Cost analysis of breastfeeding outcomes in the UK

A cost analysis of the health outcomes related to breastfeeding was conducted to provide evidence on the value of breastfeeding to UK health services. Four inter-related work packages were conducted:

Work Package 1 - Systematic reviews.

Work Package 2 - Estimating risk ratios for health outcomes.

Work Package 3 - Economic analyses and modelling.

Work Package 4 - Methodological and policy analysis, potential impact, dissemination.

Key findings

  • Low breastfeeding rates in the UK lead to an increased incidence of illness that has a significant cost to the health service. For example, it is estimated that a modest increase in breastfeeding rates could save over £17 million annually due to the reduction of four infant illnesses (diarrhoeal disease, respiratory infection, otitis media and necrotising enterocolitis).
  • Investment in effective services to increase and sustain breastfeeding rates is likely to provide a return within a few years.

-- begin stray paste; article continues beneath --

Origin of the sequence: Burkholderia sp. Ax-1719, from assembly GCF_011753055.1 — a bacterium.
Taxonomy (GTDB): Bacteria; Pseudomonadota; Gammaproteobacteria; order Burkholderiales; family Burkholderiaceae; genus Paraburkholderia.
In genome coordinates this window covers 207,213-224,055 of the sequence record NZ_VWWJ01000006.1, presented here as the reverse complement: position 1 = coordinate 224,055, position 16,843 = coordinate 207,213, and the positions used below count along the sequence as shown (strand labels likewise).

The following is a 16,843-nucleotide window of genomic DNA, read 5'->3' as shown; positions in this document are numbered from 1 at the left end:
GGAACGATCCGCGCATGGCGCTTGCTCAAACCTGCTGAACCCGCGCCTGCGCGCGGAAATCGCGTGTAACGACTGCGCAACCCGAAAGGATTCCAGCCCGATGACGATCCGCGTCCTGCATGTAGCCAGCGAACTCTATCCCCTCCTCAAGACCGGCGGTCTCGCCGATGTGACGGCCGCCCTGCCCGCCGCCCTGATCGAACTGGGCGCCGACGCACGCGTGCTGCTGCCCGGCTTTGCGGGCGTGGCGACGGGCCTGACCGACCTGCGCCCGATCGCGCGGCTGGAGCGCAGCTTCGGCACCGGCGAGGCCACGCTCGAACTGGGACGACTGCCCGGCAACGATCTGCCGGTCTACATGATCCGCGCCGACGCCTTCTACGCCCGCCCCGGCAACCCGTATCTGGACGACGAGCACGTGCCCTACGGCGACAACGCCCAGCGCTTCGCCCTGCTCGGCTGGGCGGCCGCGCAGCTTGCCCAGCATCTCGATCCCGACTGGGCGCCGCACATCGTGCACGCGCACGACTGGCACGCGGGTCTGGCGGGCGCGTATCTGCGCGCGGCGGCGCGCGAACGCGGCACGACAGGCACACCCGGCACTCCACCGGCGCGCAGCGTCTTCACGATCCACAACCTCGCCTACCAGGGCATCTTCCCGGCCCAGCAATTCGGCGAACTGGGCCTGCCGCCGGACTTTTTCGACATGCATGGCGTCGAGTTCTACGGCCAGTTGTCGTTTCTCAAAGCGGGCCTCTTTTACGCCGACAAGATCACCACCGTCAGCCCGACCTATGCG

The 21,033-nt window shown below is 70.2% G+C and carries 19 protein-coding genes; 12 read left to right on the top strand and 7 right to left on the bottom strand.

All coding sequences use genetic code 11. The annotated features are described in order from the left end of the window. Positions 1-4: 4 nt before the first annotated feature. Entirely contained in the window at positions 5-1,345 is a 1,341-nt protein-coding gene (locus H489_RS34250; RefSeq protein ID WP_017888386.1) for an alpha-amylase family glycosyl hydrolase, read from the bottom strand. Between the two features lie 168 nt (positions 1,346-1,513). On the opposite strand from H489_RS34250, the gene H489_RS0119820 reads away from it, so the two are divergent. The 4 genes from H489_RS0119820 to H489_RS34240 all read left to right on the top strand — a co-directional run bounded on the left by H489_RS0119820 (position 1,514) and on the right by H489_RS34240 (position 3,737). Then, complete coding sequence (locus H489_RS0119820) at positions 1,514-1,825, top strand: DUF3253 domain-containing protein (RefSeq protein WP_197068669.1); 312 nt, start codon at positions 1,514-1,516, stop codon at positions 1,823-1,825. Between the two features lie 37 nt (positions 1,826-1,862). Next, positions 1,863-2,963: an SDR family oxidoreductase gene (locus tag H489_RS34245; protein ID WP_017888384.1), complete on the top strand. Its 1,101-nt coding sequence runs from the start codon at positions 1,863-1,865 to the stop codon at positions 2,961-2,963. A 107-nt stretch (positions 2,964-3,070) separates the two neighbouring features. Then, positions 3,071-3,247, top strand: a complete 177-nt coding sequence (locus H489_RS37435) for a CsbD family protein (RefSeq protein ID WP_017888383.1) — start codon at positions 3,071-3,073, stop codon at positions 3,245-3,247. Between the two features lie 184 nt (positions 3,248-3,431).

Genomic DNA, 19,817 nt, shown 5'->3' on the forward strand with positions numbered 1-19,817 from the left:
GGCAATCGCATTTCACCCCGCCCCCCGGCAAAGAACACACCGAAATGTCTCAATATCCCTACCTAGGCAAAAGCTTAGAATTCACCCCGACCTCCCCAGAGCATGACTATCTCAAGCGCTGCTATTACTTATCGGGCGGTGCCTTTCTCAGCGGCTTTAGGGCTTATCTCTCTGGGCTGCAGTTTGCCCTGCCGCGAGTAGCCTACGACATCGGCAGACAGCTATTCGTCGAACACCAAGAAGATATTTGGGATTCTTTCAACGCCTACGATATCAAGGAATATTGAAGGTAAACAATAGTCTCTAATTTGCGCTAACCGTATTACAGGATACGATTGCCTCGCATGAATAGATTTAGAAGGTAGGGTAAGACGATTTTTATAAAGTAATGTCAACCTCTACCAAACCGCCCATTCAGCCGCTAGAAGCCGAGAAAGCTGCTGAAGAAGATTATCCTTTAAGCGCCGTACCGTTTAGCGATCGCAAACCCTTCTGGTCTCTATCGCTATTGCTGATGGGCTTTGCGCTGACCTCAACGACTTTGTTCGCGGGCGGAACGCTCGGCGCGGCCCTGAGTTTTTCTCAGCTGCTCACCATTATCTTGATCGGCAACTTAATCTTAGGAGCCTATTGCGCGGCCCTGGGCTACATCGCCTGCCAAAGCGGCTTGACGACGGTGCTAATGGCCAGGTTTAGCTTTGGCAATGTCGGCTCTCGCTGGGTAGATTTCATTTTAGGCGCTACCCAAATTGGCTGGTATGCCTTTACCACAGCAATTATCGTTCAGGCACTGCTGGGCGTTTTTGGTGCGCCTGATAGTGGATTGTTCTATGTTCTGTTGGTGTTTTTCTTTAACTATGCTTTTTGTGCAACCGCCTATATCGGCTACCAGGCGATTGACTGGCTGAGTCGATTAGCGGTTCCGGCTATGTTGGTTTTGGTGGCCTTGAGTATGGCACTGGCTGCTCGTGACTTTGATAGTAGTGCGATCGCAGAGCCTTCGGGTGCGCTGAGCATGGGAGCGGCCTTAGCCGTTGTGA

• Investing in supporting women to breastfeed is likely to improve the quality of life for women (through a reduction in the incidence of breast cancer) and for children (through a reduction in the incidence of four infant illnesses).
  • Research into the extent of the burden of disease associated with low breastfeeding rates is hampered by data collection methods; this can be addressed by investing in good quality research.

Journal Articles


  • Renfrew M, Pokhrel S, Quigley M, McCormick F, Fox-Rushby J, Dodds R, Duffy S, Trueman P, Duffy S, Williams A. Preventing diseases and saving lives: the potential contribution of increasing breastfeeding rates in the UK. UK: UNICEF. 2012.
NPEU Contact:
Maria Quigley (
Chief Investigators:
Mary Renfrew (external investigator)
Last updated:
Thursday, 07 November 2019 08:01